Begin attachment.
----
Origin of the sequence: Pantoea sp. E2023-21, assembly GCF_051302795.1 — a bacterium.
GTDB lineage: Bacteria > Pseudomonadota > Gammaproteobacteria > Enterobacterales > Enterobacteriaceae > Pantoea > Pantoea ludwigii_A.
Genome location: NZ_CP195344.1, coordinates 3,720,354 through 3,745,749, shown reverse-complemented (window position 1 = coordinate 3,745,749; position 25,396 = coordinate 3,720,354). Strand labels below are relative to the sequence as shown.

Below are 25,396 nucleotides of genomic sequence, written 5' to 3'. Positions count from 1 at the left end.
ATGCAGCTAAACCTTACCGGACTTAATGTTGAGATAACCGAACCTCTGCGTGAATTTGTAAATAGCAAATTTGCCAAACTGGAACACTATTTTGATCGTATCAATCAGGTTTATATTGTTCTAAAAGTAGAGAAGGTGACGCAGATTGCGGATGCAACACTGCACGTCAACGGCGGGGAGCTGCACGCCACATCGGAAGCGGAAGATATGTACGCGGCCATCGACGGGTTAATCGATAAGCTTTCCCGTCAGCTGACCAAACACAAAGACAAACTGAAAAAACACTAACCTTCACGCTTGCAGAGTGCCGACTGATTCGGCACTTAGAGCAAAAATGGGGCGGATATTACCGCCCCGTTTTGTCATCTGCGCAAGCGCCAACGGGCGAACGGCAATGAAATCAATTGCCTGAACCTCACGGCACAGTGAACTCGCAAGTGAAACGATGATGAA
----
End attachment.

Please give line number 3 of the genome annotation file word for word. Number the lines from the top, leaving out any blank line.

Genome location: NZ_CP195344.1, coordinates 3,720,354 through 3,745,749, shown reverse-complemented (window position 1 = coordinate 3,745,749; position 25,396 = coordinate 3,720,354). Strand labels below are relative to the sequence as shown.